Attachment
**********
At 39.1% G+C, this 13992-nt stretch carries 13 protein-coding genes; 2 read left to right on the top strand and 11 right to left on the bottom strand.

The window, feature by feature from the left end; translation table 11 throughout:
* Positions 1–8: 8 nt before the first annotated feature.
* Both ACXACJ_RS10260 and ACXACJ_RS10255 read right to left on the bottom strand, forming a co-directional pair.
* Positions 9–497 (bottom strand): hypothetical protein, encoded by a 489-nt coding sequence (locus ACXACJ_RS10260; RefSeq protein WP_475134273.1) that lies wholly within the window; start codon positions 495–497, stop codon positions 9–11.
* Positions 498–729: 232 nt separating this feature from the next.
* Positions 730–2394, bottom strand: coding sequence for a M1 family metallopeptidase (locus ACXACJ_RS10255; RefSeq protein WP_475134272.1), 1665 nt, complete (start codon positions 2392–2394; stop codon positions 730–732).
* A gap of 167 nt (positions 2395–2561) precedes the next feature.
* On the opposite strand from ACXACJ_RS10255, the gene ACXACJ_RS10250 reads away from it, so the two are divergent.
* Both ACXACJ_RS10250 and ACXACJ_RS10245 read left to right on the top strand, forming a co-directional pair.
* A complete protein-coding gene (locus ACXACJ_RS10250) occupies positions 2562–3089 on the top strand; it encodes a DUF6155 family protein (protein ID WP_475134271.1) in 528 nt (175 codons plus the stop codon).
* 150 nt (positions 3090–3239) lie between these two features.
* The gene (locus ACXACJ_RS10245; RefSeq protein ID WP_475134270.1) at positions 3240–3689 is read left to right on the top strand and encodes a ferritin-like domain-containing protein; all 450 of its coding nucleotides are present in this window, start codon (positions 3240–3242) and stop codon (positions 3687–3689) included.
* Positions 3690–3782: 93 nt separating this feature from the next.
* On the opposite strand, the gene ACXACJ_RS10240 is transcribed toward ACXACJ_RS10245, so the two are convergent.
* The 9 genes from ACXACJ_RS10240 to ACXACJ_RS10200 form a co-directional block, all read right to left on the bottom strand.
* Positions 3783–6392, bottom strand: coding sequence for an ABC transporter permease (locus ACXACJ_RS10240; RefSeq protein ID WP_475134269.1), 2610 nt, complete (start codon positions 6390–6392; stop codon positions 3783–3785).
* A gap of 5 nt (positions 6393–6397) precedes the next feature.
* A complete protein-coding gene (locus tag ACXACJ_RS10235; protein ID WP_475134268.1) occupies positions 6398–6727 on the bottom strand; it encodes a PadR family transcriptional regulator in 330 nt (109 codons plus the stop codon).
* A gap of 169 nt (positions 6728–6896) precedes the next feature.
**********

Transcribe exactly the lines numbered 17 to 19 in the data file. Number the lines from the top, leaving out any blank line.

* Positions 3783–6392, bottom strand: coding sequence for an ABC transporter permease (locus ACXACJ_RS10240; RefSeq protein ID WP_475134269.1), 2610 nt, complete (start codon positions 6390–6392; stop codon positions 3783–3785).
* A gap of 5 nt (positions 6393–6397) precedes the next feature.
* A complete protein-coding gene (locus tag ACXACJ_RS10235; protein ID WP_475134268.1) occupies positions 6398–6727 on the bottom strand; it encodes a PadR family transcriptional regulator in 330 nt (109 codons plus the stop codon).